Ex-Bank workers of non consolidated Banks lament ordeal, ask Buhari to intervene
“Over 300 workers dead”
By Samuel Ogunsona
President Mohammadu Buhari has been asked to use his office to intervene in the plight of over 1000 bank workers who lost their jobs in 2005, following the bank consolidation policy of the Central Bank of Nigeria, (CBN).
The leaders of the Association of Ex-Staff of Non-Consolidated Banks Nigeria led by Magnus Maduka called on the President and well meaning Nigerians to impress on the CBN and the Nigerian Deposit Insurance Company, (NDIC) to pay their dues. The bank consolidation policy led to the loss of jobs of some 1000 workers with impact on over 15,000 dependants.
Maduka said the Association came into being after the operating licenses of their former employers were withdrawn by the Central Bank of Nigeria (CBN), as a result of the 2005 banking consolidation.
The workers said naturally, when a company goes into liquidation the entity acquiring it, is expected to assume both its Assets and Liability but in their case, the purchasing banks of the liquidated banks which were their former employers were permitted to assume only the assets of the non-consolidated banks, leaving their liabilities, which includes workers and their terminal benefits.
“After waiting for a long while and nothing was forth coming with regard to the payment of our severance package, we decided to come together collectively to seek legal redress. This was how an umbrella body, known as Association of Ex-Staff of Non-Consolidated Banks Nigeria, was birthed” the workers said.
Maduka stated “Our first consultations were with the NDIC and we were assured that our members would be paid after the sale of assets of the banks that could not consolidate.
To keep hope alive, we petitioned the CBN who replied that we should engage the purchasing banks to take up the responsibility of paying our entitlements.”
They noted that on hearing this, the NDIC made a publication in one of the national dailies that they should not bother the banks that acquired the assets but that they should always revert to her for claims.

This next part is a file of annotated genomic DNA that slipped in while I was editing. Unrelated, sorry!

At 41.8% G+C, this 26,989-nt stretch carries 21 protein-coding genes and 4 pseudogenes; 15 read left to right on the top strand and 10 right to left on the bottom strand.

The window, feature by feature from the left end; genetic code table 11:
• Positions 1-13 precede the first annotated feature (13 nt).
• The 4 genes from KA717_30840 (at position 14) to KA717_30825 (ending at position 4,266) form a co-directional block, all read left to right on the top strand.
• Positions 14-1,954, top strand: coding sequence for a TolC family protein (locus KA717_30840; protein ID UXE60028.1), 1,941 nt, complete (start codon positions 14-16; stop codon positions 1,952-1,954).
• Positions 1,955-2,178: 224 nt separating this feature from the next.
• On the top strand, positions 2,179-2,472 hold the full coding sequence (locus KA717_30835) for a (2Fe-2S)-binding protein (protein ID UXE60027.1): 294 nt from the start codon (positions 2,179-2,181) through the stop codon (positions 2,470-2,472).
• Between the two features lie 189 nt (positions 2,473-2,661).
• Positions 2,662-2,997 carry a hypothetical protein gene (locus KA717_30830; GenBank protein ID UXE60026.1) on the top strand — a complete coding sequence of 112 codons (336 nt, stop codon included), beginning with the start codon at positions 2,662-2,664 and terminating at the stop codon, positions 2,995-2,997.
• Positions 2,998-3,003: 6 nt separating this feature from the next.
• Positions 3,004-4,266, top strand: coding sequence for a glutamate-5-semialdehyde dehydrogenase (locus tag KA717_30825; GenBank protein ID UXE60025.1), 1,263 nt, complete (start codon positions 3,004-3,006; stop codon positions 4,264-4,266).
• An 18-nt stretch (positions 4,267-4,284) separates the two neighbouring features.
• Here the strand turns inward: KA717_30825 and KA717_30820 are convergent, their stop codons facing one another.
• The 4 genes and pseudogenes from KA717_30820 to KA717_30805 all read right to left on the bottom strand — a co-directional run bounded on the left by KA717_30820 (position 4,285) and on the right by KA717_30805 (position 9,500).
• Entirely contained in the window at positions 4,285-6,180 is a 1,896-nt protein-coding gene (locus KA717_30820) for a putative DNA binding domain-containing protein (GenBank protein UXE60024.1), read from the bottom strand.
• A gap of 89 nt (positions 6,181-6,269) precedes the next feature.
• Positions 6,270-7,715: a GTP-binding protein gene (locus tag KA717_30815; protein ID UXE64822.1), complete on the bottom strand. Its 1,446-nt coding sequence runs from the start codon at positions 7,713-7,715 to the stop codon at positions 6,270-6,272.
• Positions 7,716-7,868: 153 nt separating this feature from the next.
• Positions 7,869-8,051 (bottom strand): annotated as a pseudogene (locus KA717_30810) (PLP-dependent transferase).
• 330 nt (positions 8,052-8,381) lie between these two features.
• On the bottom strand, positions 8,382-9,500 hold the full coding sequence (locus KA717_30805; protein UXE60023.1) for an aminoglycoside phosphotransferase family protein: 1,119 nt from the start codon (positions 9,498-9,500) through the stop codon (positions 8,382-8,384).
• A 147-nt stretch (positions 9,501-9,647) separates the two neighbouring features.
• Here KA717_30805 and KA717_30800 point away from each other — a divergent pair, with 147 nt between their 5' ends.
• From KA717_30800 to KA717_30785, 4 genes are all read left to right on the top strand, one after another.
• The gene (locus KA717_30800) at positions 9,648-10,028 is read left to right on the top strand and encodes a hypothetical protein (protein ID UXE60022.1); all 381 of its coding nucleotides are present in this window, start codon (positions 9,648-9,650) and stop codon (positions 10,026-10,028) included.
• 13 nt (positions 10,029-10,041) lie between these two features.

“We were still hoping to hear some good news only for our counterparts in City Express and Lead Banks to inform us that their own terminal benefits had been paid them. We confronted the NDIC to clarify this and were told that the two banks credited their staff personal accounts with their final entitlements for the NDIC to assume as depositors liability. To this end, we appealed to the NDIC who later agreed that they paid our colleagues in error. They kept insisting that they would pay when the assets of the banks had been fully sold and therefore, classified us as ‘Other Creditors,” the aggrieved workers said
They noted that in the course of consultation and lobbying, NDIC, CBN, Ministry of Labour including the Senate when David Mark Presided over it, members began to suffer terrible hardships which took some heavy toll on their health and those of their dependants.
The workers said “As at today, we have lost over three hundred of our members, not to mention several untimely deaths of dependants of our colleagues. Many families have broken up and all manners of sicknesses have cropped up (loss of sights, diabetes, stroke etc.), on our living colleagues. Properly crunched, the casualties we have suffered in this our predicament could be circa three hundred and fifty of our hapless members.”
As part of efforts to address the problem, on November 23, 2010, a meeting was arranged between the workers and the Federal Ministry of Labour during the tenure of Barrister Nwogu as the then Minister in charge. Present at the meeting were representatives of the NDIC and CBN. It noted that at the end of the meeting, the workers were advised to write a passionate appeal to The President, Dr. Goodluck Jonathan to please consider our plight and give approval for the payment of our entitlements which they did without any result.
“After so many moves and nothing was forthcoming, we decided to head for the court. We approached the Late Barrister Bamidele Aturu who advised that we head for the Industrial Court, being the ideal place to get judgment on industrial matters. Before we could finalize the arrangement, Mr. Aturu died which made us to seek the advice of Messrs. Daniel Omotilewa & Co., our present lawyers” the workers said.
At the first sitting, the presiding judge, Dr. Benedict Kanyip informed the workers they
could not sue as a body since we were not unionized even if we were a registered association with CAC. The only measure we could take was to appear as individuals before him. This was how we had several court sessions until finally a judgment was given in our favour on 23rd May, 2022.
We see the judgment as having a no victor no vanquished! We believe NDIC and CBN did what they deemed expedient but we only went to test the justice of their decision in court rather than take the laws in our own hands. We therefore, strongly appeal to Central Bank of Nigeria (CBN) and to NDIC to be magnanimous enough to settle our claims without further ado. Our members have served this country in the banking industry for years of their lives. Some for over two decades. We are not responsible for the economic doldrums of our nation. We believe the delay in settling claims is uncalled for and could be misinterpreted to be callously punitive and not serving any positive purpose whatsoever.
The workers said the aggregate benefits is just pittance to CBN and NDIC. The CBN has the weightier matter of checkmating the free fall of the naira on its plate than the ‘Crumbs from her table’ that our members are demanding for some fifteen long years, the workers said.